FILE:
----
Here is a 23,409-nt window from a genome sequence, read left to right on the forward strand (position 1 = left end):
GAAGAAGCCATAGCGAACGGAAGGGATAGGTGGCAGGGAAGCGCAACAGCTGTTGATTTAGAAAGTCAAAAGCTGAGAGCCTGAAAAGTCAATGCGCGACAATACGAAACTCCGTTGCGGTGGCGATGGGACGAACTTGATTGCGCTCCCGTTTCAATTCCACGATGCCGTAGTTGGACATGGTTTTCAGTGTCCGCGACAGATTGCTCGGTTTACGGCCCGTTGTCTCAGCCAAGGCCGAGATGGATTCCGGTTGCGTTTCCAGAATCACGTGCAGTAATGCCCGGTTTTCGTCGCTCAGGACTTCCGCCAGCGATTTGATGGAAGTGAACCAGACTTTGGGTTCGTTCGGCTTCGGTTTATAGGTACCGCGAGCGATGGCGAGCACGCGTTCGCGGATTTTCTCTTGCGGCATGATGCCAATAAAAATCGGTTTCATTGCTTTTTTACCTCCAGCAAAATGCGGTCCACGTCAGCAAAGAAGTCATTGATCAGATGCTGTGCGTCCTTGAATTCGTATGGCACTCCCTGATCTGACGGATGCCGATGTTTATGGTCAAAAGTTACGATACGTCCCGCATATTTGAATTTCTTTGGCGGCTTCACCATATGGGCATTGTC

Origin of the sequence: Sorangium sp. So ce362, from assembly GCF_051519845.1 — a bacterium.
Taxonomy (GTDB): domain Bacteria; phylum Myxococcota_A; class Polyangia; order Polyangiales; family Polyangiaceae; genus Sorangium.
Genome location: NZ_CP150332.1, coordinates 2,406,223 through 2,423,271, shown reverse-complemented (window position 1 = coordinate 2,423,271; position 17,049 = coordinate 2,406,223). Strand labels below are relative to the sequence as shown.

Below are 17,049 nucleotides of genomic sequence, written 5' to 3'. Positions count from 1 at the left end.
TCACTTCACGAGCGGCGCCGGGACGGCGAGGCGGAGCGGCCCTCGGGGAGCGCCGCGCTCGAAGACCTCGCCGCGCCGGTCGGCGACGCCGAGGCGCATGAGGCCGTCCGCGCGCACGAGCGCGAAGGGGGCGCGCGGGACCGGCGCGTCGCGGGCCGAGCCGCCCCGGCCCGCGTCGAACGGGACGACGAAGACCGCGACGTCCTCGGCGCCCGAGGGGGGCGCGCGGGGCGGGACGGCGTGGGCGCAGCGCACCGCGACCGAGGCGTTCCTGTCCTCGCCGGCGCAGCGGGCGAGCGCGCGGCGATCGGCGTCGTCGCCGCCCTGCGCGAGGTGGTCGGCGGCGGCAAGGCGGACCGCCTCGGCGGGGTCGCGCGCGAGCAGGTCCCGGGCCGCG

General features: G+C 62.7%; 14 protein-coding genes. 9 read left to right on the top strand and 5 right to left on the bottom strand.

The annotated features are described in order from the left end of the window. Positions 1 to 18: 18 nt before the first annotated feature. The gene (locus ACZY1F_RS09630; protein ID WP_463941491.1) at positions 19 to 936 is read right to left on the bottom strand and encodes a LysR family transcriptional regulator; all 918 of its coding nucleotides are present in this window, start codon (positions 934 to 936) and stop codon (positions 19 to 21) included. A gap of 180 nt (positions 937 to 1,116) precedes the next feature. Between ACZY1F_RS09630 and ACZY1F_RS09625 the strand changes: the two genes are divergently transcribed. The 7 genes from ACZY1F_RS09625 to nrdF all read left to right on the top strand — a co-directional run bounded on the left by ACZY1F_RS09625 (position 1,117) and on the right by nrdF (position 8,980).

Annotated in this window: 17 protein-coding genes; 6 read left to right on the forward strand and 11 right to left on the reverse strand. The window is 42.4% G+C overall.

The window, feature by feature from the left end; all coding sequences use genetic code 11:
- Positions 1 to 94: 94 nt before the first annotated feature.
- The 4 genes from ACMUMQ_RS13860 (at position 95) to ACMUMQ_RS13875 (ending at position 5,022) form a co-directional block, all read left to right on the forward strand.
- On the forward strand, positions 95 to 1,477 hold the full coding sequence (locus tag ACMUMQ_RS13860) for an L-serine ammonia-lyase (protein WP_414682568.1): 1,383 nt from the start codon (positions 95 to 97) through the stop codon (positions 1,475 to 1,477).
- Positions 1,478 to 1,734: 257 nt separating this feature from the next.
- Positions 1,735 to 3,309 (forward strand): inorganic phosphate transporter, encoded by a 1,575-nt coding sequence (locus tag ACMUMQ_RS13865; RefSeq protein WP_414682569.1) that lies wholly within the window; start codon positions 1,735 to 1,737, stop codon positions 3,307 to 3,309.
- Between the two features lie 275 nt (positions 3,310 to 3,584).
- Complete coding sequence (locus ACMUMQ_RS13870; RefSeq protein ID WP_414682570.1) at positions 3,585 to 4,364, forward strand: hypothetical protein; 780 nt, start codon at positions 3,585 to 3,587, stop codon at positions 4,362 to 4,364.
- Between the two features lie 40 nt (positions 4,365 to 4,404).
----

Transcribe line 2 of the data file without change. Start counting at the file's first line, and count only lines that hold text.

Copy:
GAAGAAGCCATAGCGAACGGAAGGGATAGGTGGCAGGGAAGCGCAACAGCTGTTGATTTAGAAAGTCAAAAGCTGAGAGCCTGAAAAGTCAATGCGCGACAATACGAAACTCCGTTGCGGTGGCGATGGGACGAACTTGATTGCGCTCCCGTTTCAATTCCACGATGCCGTAGTTGGACATGGTTTTCAGTGTCCGCGACAGATTGCTCGGTTTACGGCCCGTTGTCTCAGCCAAGGCCGAGATGGATTCCGGTTGCGTTTCCAGAATCACGTGCAGTAATGCCCGGTTTTCGTCGCTCAGGACTTCCGCCAGCGATTTGATGGAAGTGAACCAGACTTTGGGTTCGTTCGGCTTCGGTTTATAGGTACCGCGAGCGATGGCGAGCACGCGTTCGCGGATTTTCTCTTGCGGCATGATGCCAATAAAAATCGGTTTCATTGCTTTTTTACCTCCAGCAAAATGCGGTCCACGTCAGCAAAGAAGTCATTGATCAGATGCTGTGCGTCCTTGAATTCGTATGGCACTCCCTGATCTGACGGATGCCGATGTTTATGGTCAAAAGTTACGATACGTCCCGCATATTTGAATTTCTTTGGCGGCTTCACCATATGGGCATTGTC